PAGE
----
THC for depression

Marijuana use and depression often go over-the-counter. If you are depressed, you are twice as likely to use marijuana than someone who is not. Marijuana use is on the rise in the United States as a whole, but it is growing faster among people with depression. Widespread legalization is probably one of the reasons.

Since the use of marijuana (cannabis) for medical and recreational purposes is legal in many states, getting it is easier than ever before. Easy legal access can make the drug safer.

Although many people with depression use marijuver-the-counterana, scientists do not believe that the drug causes a mood disorder. Instead, recent research suggests that people with the condition are using it to treat their symptoms. Relief of these symptoms is one of the most common reasons people say they use marijuana.

Some research suggests that medical marijuana can help you feel better if you’re depressed, especially in the short term. But the FDA has not approved medical marijuana for the treatment of depression.

If you or a loved one has depression, here’s what you need to know about the potential risks and benefits of marijuana.

Medical marijuana for depression

If you’re feeling sadness that you can’t shake off or a lack of interest in activities you once enjoyed, you may be suffering from depression—and you’re not alone. Depression affects about 350 million people worldwide. This common mood disorder is the leading cause of disability worldwide. However, many people with depression do not get the help they need.

Many treatments are currently available, including oral medications and various treatments. Researchers are starting to look into medical marijuana as a complementary treatment. Here’s more about using medical marijuana for depression, its benefits, and possible side effects.

What are the benefits of medical marijuana?

  1. Marijuana can be used as a tool for pain regulation.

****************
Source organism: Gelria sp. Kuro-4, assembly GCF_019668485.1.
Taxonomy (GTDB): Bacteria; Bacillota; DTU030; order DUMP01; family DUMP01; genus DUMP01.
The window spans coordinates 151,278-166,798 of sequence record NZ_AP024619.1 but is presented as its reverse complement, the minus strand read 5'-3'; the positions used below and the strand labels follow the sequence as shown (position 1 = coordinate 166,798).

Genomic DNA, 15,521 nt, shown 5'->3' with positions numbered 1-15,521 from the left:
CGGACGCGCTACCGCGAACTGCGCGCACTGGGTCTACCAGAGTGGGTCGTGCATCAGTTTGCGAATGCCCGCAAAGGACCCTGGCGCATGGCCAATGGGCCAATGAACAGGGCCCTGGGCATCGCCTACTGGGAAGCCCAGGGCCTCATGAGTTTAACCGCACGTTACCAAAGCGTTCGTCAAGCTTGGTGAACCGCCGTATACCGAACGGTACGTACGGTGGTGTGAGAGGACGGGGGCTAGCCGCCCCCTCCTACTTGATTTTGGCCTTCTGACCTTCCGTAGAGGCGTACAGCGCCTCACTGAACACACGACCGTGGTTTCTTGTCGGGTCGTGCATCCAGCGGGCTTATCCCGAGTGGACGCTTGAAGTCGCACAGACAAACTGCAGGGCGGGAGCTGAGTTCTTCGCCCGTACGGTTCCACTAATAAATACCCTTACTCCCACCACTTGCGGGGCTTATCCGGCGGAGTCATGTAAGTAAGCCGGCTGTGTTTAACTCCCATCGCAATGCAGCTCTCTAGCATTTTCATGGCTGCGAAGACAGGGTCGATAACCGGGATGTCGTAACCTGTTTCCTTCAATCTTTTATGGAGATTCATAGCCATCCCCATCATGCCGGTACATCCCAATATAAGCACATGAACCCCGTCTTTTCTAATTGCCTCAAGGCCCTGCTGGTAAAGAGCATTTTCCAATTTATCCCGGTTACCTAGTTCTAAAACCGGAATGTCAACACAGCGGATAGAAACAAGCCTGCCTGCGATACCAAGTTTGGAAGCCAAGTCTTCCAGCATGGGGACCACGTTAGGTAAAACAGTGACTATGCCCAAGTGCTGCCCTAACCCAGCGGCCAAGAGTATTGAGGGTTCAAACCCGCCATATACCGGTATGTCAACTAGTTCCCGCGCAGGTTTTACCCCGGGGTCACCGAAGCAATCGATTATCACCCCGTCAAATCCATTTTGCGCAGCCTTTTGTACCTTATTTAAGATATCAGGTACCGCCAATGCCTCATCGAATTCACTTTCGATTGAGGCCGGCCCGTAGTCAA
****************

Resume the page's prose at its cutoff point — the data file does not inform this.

2. Medicinal marijuana may relieve symptoms of anxiety.
  3. It’s also recognized as a potential treatment for nausea and vomiting related to chemotherapy.

A 2014 study published in the Hawaii Journal of Medicine & Public Health found pain relief to be a potential benefit of medical marijuana. Study participants reported a 64% reduction in pain with marijuana use.

See also  Do you think THC is addictive?

Many have also experienced reduced anxiety and improved sleep with the drug. In a 2012 study, cannabis was studied as a means of controlling spasticity in people with multiple sclerosis. On average, participants had about 30 percent less spasticity when using this treatment.

Research on marijuana and depression

The evaluation of medical marijuana for depression is still in its early stages. Researchers are now reporting that possible benefits include restoration of “normal” endocannabinoid function and mood stabilization.

Scientists at the Buffalo University have begun studying medicinal marijuana as a possible treatment for depression caused by chronic stress. The school’s Addiction Research Institute (RIA) focuses on brain chemicals called endocannabinoids.

These are natural chemicals. They play a role in motor control, cognition, emotions, and behavior. They also have a chemical composition similar to marijuana.